THE MANDELBROT MONKby Ray Girvan Until recently, Udo of Aachen occupied a sideline in the history books as a minor poet, copyist and theological essayist. Even his birth and death dates of this mediaeval Benedictine monk are unknown, though he probably lived from around 12001270 AD. [*1] A new study of his work, however, has led to his recognition as an outstandingly original and talented mathematician. While Udo himself is littleknown, one of his works is far more familiar. This 13th century German monk was the author of a poem called Fortuna Imperatrix Mundi (Luck, Empress of the World) in the collection of mediaeval underground verses now known as the Carmina Burana. [*2] Orchestrated by composer Carl Orff in 1937, Udo's poem is now widespread as the choral work, O Fortuna, which has been used by the media many times, from incidental music to the film Excalibur to the backing for aftershave lotion advertisements. The first clue to Udo's undiscovered skills was found by mathematician Bob Schipke, a retired professor of combinatorics. On a holiday visit to Aachen cathedral, the burial place of Charlemagne, Schipke saw something that amazed him. In a tiny nativity scene illuminating the manuscript of a 13th century carol, O froehliche Weihnacht, he noticed that the Star of Bethlehem looked odd. On examining it in detail, he saw that the gilded image seemed to be a representation of the Mandelbrot set, one of the icons of the computer age. [*3] Discovered in 1976 by IBM researcher Benoit Mandelbrot, the Mandelbrot set is the most famous fractal (a mathematical object with the property of infinite detail). Only the advent of fast computers made feasible the repeated calculations involved  or so it was thought. [*4] "I was stunned," Schipke says. "It was like finding a picture of Bill Gates in the Dead Sea Scrolls. The colophon [the title page] named the copyist as Udo of Aachen, and I just had to find out more about this guy." Schipke visited Bavaria, where the poems, Cantiones profanae (now the Carmina Burana), were discovered in 1837. Written by wandering scholars and monks in the 13th century, they were collected as an anthology in the Benedictine monastery at Beuron, near Munich, and Schipke began his search there. With the help of historian Dr Antje Eberhardt at the University of Munich, Schipke gained access to ecclesiastical archives, where he found a document called the Codex Udolphus. Written in illuminated Latin, with informal marginalia in Greek, the Codex bore the signature of Udo himself. "Although it had been discovered in the 19th century, it had promptly been filed away again," Schipke says. "The local historian who found it was clearly no mathematician, and dismissed it as obscure theology. But it yielded several major surprises." In a recent paper, Schipke and Eberhardt report on Udo's discoveries. [*5] The first chapter, Astragali (Dice) was originally thought to be a discourse on the evils of gambling. It turned out to be Udo's research into what we now would call probability theory. He derived simple rules to add and multiply probabilities, and thus devised strategies for several card and dice games. The second part, Fortuna et Orbis (Luck and a Circle) describes Udo's determination of the value of pi by scattering equal sticks on a ruled surface, and counting what proportion lie across the lines. This was an anticipation of the Buffon's Needle technique, named after the 18th century mathematician normally credited with its discovery. [*6] This is a very laborious method, but Udo managed to get a respectable  but very lucky  approximation of 866/275 (3.1418...) and had enough confidence in it to dispute the value of pi=3 implied in the Bible. [*7] (I say 'lucky' because Buffon's Method converges extremely badly, and it's well possible that Udo achieved this good result by choosing his stopping point judiciously  perhaps influenced by the 3.1418 quoted by his contemporary, Leonard of Pisa, otherwise known as Fibonacci). Schipke continues: "What was interesting at this point was that we looked back at the words of O Fortuna, and suddenly they fell into place. Verse two  Luck / like the moon / changeable in state / We are cast down / like straws upon a ploughed field / Our fates measuring / the eternal circle  is very clearly an allusion to the Buffon's Needle method." [*8] More was to come. In the final and longest chapter, Salus (Salvation), Schipke uncovered the most radical work. Udo had, it seemed, investigated the Mandelbrot set, seven centuries before Mandelbrot. Initially, Udo's aim was to devise a method for determining who would reach heaven. He assumed each person's soul was composed of independent parts he called "profanus" (profane) and "animi" (spiritual), and represented these parts by a pair of numbers. Then he devised rules for drawing and manipulating these number pairs. In effect, he devised the rules for complex arithmetic, the spiritual and profane parts corresponding to the real and imaginary numbers of modern mathematics. In Salus, Udo describes how he used these numbers: "Each person's soul undergoes trials through each of the threescore years and ten of allotted life, [encompassing?] its own nature and diminished or elevated in stature by others [it] encounters, wavering between good and evil until [it is] either cast into outer darkness or drawn forever to God." When Schipke saw the translation, at once he saw it for what it was: an allegorical description of the iterative process for calculating the Mandelbrot. In mathematical terms, Udo's system was to start with a complex number z, then iterate it up to 70 times by the rule z > z*z + c, until z either diverged or was caught in an orbit. [*4] Below the description was drawn the first crude plot of the Mandelbrot, which Udo called the "Divinitas" ("Godhead"). He set it out in a 120x120 frame he termed a "columbarium" (i.e. a dovecote, which has a similar grid of niches) and records that it took him nine years to calculate, even with the newly imported technique of ‘algorism', calculation with Arabic numerals rather than abacus. "It tends to be taken for granted," Schipke says, "That the Mandelbrot is too calculationintensive to be done without computers. What we have to remember is the sheer devotion of the monastic life. This was a labour of faith, and Udo was prepared to work for years. Some slowlyconverging pixels must have taken weeks." Why did the work of this gifted mathematician go unnoticed for so long? Schipke blames, in part, specialisation. "When the Codex was unearthed in 1879, only a nonmathematician got to see it, and he didn't know what he was looking at. It's a common enough story. Take Hildegard of Bingen, whose accounts of her visions were taken as pure mysticism, but neurologist Oliver Sacks instantly recognised them as accurate descriptions of migraine symptoms. Likewise, literary critics dismissed Edgar Allan Poe's final work, Eureka, as alcoholic ravings. But now scientists are finding valid insights in it, such as Poe's correct solution of the Olbers paradox in astronomy, or his coining of the classic Einsteinian phrase, 'Space and duration are one'." [*9, *10] "But there were also contemporary reasons why Udo's knowledge didn't make it into the mainstream. His basic belief  that salvation and damnation could be determined in advance  was heretical, and his use of Arabic numerals was thought a bit of a black art. And there was the disagreement with Thelonius." Despite the borderline nature of his work, Udo impressed his abbot at the monastery of Sankt Umbertus near Aachen. Life for a 13th century monk wasn't necessarily austere: the scurrilous Cantiones profanae poems record the delights of sex, eating, drinking and gambling. In a footnote to Astragali, Udo writes: "My enumeration of the ways [of dice] helped my lord abbot to win thirtytwo florins and a fine new cloak from the Burgermeister at Irrendorf, and he has promised me a helper for my work". But Udo and his helper, Thelonius, ran into instant disagreement. Udo had always interpreted the Mandelbrot as signifying God. Thelonius took the opposite view: that it represented the Devil. Numbers that escaped to infinity, he argued, were souls flying free to heaven, and those caught in an orbit had fallen into the pit of Hell. Like many theological collaborations, they had a schism on their hands. Udo noted that their differences brought all work to a halt, and finally the two were reprimanded by the abbot for coming to blows in the refectory. "Sadly I write," says Udo on the last page of the Codex Udolphus, "that on pain of excommunication I must lay down my dice and my numbers. I have seen into a realm of heavenly complexity, and my heart is heavy that the door is now closed." Bob Schipke comments: "It's a pity that personal differences ended research that could have moved mathematics forward by centuries. But fortunately, Udo couldn't leave the subject alone. By dropping clues into the Cantiones profanae and the manuscripts he illuminated later in his life, he ensured that we were able to recover his work and give him the recognition that he deserves."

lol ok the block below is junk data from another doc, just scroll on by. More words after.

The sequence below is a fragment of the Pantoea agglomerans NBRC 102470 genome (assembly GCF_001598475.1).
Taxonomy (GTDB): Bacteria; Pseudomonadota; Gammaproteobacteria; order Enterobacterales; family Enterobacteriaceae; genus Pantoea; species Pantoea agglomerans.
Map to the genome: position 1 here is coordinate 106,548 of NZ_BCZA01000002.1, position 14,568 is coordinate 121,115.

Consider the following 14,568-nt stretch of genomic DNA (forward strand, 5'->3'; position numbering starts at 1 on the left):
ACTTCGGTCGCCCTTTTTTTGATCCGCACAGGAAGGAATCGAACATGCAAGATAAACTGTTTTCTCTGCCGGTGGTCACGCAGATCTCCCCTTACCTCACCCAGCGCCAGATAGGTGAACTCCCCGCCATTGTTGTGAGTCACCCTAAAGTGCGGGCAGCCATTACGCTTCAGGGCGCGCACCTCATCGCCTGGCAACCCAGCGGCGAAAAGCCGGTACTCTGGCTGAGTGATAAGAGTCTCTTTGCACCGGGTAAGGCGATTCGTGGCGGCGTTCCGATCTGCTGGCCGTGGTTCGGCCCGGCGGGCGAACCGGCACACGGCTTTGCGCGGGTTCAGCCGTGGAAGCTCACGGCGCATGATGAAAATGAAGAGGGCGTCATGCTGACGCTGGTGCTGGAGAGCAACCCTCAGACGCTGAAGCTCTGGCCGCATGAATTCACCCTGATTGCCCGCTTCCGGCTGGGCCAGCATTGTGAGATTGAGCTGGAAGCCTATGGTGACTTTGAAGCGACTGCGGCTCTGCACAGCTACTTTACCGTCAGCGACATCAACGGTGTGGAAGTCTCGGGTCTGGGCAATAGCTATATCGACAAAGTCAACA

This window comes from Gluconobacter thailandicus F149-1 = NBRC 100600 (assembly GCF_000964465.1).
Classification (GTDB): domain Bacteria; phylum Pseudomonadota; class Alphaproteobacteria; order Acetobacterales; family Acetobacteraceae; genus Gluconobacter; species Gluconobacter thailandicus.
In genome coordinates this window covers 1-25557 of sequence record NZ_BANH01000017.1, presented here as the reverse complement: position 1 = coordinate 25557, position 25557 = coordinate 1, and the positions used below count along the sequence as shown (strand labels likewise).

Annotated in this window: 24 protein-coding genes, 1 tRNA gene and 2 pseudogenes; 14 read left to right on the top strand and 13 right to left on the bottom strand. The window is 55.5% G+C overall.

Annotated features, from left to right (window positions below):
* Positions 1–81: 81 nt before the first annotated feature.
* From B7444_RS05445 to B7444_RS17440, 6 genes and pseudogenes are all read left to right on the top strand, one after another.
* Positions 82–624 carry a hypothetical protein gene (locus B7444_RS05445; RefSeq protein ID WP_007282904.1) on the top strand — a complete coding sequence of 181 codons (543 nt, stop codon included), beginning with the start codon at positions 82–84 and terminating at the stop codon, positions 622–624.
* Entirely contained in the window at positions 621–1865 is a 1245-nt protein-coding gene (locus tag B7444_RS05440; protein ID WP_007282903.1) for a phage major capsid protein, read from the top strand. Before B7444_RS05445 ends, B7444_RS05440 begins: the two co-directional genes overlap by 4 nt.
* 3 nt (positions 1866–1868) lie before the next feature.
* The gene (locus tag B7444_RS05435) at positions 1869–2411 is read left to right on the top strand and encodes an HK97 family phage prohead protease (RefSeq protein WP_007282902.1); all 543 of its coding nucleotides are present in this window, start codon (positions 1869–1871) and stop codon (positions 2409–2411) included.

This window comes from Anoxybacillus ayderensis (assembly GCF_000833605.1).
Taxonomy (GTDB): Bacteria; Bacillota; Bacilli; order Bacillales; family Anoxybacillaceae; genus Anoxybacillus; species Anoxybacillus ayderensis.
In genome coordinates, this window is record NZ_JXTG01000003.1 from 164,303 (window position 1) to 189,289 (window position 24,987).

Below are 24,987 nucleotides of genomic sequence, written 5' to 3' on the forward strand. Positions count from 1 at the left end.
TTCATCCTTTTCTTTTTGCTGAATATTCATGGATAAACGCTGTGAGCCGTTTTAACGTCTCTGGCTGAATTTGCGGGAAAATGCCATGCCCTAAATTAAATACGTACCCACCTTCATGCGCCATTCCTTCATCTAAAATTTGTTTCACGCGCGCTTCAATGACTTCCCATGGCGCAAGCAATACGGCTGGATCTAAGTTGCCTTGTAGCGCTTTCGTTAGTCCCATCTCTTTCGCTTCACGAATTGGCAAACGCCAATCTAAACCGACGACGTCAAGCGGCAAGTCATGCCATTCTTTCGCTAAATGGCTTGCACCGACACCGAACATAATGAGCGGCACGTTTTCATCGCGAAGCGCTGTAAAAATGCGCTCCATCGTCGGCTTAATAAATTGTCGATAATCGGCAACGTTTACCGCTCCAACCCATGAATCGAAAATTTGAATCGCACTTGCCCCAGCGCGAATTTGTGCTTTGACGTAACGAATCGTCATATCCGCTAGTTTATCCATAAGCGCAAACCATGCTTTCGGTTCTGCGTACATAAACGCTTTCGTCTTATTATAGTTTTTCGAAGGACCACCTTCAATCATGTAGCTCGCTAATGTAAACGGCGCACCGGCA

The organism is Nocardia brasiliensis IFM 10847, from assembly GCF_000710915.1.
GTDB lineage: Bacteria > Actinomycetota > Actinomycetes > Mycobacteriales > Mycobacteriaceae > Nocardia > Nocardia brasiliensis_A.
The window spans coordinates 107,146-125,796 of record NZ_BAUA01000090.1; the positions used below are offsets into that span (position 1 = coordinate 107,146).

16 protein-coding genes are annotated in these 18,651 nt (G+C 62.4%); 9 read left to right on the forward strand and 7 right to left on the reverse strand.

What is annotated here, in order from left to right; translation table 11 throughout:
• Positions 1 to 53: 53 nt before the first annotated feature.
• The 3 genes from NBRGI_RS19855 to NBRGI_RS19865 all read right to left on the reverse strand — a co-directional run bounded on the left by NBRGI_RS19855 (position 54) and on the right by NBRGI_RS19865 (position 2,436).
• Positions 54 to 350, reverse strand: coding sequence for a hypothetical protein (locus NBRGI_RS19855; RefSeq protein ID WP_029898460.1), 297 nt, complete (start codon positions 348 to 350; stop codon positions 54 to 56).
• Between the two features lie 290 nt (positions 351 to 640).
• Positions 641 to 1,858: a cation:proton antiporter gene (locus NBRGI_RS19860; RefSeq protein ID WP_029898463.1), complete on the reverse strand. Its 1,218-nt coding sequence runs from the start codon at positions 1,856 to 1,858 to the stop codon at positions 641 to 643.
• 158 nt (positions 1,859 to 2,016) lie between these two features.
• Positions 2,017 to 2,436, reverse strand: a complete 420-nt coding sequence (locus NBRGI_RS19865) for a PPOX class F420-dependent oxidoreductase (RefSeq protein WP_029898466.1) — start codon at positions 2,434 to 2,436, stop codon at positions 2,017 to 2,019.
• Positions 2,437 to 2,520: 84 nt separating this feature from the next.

References: [1] "The Benedictine Order: a Historical
Miscellany", edited by Rose M Wolanski, SpringerVerlag, 1965. The Mandelbrot Monk has been cited
at: 
© Ray Girvan (ray@raygirvan.co.uk), April 1st 1999.